French Macarons

22 10 2011

Over the last 2 months, I have been working on perfecting the baking of French macarons, a process which has been far more challenging than I first though it would be!  I’ve now done my 5th batch of these devilish cookies, with both surprising and disappointing results.  I’m not really a big fan of cooking, so mainly when I get on a little cooking fad like this, it’s because I want to take photos of the food produced.  Please excuse the some of the terrible iPhone photography!  The later pictures were taken with my DSLR.

Batch #1

This was an attempt at making chocolate macarons and my first attempt ever at making macarons.  I was using a combination of recipes from the internet, including one from another blog of a lucky person who got to do a workshop with Adriano Zumbo and the recipe from the episode of Masterchef where they made the macaron tower.  What can I say about this batch?  It was a complete flop.  The batter turned out far to thick, I didn’t bother to pipe it out and threw it in the rubbish.

Batch #2

Lumpy, ugly brown macarons, but surprisingly structurally intact! Copyright 2011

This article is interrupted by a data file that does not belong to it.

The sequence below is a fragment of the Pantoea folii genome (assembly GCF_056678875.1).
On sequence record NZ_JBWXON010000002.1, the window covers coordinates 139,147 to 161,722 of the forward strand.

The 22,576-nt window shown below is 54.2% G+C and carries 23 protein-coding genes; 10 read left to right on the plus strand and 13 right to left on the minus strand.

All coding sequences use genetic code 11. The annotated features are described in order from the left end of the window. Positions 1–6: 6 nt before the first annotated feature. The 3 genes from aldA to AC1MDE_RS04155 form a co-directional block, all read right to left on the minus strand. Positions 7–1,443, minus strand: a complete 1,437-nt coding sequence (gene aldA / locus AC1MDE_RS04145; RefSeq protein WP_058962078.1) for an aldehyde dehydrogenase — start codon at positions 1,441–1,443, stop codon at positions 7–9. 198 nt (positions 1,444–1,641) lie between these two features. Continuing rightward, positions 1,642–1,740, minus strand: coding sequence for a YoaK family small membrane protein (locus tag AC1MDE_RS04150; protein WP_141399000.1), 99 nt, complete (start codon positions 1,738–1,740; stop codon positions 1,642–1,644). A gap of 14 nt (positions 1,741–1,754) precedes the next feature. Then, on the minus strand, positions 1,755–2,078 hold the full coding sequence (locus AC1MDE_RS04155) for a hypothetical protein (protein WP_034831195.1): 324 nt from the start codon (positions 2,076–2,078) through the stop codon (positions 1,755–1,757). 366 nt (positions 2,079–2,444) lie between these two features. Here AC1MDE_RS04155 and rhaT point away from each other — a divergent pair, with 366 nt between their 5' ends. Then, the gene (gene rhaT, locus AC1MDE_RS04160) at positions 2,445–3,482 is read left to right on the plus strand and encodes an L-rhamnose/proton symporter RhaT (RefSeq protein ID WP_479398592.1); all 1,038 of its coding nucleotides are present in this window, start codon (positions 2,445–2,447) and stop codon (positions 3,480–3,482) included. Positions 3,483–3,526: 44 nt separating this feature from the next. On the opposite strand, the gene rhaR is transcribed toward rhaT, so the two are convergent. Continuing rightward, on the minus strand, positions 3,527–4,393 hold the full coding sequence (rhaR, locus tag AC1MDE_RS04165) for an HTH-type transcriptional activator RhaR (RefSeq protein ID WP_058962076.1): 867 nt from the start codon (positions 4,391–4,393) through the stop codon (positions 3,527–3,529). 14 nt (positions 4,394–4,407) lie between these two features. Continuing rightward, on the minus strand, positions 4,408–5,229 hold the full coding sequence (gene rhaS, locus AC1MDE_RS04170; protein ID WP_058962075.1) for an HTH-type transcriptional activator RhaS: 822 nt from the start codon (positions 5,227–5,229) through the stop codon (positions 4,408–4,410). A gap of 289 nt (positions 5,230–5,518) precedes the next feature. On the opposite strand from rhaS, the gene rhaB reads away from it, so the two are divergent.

Same day as batch #1, slightly more successful, though the batter was still very thick.  I actually burst the seam on my piping bag piping out these bad boys.  They were supposed to be purple, but the colour wasn’t deep enough and it just ended up looking like a slightly purple unappetizing bran colour.

I had a lot of trouble getting the almond meal through my sifter, it clogs up like you wouldn’t believe, then takes another hour to get it all out again.  In this batch, I ran out of patience and just tipped the almond meal into the mixing bowl without sifting it.  The result?  Lumpy tops!  Surprisingly though, the macarons were pretty much structurally intact, with dome tops and a nice even foot, but basically tasted like pure uncooked almond meal.  Not nice.  Also I didn’t have a candy thermometer at this stage of the game, so I was overcooking the sugar syrup.  I found several lumps of toffee in these macarons.